Anatomy of a bad decision: Raymundo Beltran reflects on the great robbery in Scotland
Doghouse Boxing
Doghouse Boxing's Home Page On The Ropes Radio - Home Page Dog Pound Message Boards Boxing Interviews Today's Boxing Press Archives by Chee Team Contact & Advertising Info
Anatomy of a bad decision: Raymundo Beltran reflects on the great robbery in Scotland
By John J. Raspanti, Doghouse Boxing (Oct 14, 2013)

Raymundo Beltran
Raymundo Beltran
Click here for Official Home Page for On The Ropes w/ Jenna J
Mention a bad decision and boxing is often the subject matter. In this case the scenario reads like a page torn from a recent fistic headline.

The hometown champion is expected to win. He’s the pre-fight favorite and known commodity.

Enter the underdog who doesn’t see it that way. Though some might scoff, he actually believes he can win.

When the bell sounds, he immediately takes control as the aggressor.

His blows are consistent and hard. He even breaks the champion’s jaw.

So, the underdog wins, right?

Wrong. In the boxing world, a victory isn’t always earned; it’s given, and not necessarily to the one who deserves it.

A few weeks ago, Raymundo Beltran traveled to Glasgow, Scotland to face WBO lightweight champion Ricky Burns. Beltran, 32, is best known as the sparring partner of Manny Pacquiao. Burns, 30, has held the title for two years. He’s a good-looking kid who can box. Most expected Beltran to be easy pickings for Burns.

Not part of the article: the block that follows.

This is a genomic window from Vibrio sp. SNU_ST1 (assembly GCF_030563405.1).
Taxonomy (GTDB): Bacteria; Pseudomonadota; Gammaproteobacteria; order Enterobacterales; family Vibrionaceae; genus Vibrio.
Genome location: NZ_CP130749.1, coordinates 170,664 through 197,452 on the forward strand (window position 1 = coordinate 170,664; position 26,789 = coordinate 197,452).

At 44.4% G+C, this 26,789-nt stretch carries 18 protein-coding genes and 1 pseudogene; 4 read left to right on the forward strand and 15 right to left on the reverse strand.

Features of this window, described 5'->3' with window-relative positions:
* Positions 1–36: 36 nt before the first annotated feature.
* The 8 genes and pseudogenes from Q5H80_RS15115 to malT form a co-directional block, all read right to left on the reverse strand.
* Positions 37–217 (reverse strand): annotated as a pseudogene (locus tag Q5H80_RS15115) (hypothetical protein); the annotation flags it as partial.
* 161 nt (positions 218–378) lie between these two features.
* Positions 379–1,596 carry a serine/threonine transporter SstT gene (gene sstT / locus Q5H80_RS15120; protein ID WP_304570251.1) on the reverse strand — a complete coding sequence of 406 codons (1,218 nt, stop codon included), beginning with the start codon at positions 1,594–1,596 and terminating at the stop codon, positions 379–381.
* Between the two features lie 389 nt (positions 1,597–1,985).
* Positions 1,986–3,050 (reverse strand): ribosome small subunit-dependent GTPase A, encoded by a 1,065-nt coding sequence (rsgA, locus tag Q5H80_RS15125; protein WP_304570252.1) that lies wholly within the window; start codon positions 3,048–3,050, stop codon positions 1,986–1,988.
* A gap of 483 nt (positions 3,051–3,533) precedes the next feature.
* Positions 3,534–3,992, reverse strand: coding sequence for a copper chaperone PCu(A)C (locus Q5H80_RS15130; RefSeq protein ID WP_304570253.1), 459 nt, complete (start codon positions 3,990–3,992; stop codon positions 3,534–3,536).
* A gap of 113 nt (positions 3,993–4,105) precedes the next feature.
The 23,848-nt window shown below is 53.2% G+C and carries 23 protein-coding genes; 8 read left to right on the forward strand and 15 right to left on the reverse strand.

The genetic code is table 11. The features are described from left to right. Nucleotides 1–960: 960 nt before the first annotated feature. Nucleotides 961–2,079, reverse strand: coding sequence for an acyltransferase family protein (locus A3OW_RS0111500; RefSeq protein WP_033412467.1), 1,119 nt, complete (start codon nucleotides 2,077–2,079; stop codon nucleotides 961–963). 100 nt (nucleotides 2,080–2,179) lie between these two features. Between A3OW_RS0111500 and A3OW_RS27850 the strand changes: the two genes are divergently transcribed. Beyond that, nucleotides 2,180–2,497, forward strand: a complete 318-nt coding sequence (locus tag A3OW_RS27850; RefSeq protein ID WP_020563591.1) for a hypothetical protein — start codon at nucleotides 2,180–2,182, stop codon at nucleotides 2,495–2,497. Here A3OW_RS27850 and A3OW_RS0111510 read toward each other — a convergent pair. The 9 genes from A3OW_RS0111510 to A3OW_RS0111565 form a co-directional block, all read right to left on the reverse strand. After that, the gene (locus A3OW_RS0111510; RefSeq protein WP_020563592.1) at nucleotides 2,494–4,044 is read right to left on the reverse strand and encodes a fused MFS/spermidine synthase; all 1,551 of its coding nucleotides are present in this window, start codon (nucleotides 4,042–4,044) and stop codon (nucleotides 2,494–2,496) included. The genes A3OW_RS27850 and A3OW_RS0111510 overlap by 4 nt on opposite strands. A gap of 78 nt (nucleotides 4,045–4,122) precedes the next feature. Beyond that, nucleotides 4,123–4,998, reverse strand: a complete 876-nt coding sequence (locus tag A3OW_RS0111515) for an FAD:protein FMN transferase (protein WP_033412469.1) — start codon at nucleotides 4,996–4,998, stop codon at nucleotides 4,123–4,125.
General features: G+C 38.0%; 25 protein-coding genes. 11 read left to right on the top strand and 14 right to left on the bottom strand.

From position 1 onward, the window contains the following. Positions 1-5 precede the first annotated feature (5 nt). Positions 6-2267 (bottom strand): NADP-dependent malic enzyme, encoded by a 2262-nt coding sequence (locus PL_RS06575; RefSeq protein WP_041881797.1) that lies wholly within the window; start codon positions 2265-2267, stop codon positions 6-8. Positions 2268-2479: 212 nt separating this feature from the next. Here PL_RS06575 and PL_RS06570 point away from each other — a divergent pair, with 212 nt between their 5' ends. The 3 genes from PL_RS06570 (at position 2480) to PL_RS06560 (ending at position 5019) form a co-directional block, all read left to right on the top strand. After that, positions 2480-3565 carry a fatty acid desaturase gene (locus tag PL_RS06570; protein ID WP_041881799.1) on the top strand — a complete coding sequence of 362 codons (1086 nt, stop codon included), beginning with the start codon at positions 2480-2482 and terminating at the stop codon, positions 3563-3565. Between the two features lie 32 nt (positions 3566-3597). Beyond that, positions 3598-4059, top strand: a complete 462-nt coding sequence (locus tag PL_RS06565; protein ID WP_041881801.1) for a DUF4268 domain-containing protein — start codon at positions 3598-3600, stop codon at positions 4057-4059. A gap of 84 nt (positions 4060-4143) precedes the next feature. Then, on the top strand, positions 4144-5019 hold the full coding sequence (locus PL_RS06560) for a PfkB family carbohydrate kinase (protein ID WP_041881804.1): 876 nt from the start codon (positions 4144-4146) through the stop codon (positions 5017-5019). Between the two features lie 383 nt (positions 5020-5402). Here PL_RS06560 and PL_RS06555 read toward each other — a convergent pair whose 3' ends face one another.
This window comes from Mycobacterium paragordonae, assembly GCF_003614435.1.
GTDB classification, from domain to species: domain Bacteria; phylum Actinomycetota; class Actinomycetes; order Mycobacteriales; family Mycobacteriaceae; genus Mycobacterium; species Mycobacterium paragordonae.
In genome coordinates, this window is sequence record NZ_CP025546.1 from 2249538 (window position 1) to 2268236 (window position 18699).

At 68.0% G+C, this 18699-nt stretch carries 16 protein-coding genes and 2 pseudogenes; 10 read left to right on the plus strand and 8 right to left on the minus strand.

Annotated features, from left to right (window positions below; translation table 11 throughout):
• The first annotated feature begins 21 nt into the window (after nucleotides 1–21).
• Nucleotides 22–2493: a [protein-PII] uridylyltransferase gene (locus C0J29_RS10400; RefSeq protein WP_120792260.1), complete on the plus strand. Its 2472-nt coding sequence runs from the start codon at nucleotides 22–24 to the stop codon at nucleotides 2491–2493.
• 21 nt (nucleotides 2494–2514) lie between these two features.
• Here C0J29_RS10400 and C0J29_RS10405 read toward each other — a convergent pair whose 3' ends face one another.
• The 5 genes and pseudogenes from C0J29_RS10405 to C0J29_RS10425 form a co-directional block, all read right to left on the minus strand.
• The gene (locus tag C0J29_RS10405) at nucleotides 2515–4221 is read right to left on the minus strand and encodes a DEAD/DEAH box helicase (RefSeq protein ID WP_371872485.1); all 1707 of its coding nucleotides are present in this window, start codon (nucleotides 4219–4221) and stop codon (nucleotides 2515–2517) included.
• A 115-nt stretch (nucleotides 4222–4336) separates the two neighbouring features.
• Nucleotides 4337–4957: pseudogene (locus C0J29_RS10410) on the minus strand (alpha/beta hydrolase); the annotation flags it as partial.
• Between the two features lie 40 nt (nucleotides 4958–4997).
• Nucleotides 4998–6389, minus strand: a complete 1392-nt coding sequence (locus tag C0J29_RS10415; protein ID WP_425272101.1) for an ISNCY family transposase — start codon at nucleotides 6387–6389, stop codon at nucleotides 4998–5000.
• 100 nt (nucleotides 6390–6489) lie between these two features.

But most aren’t Beltran. He went to Scotland on a mission to win, and after 12 rounds of boxing most who witnessed the bout believed he had proved he deserved the decision.

Even Burns’ hometown crowd was subdued seeming resigned that their fighter was about to lose his title.

What they saw was obvious. Beltran was able to land the harder, cleaner shots, flooring Burns with a left hook in round eight. Burns hung in for most of the fight with a shattered jaw, but couldn’t hurt Beltran.

As the scores were announced--115-112 Burns, 115-113 Beltran and 114-114 a draw--, the crowd booed. Burns had retained his title by majority draw. Beltran only shook his head.

Boxing fans weren't shocked by the outcome. It’s the nature of the game.

Did Beltran feel he was robbed?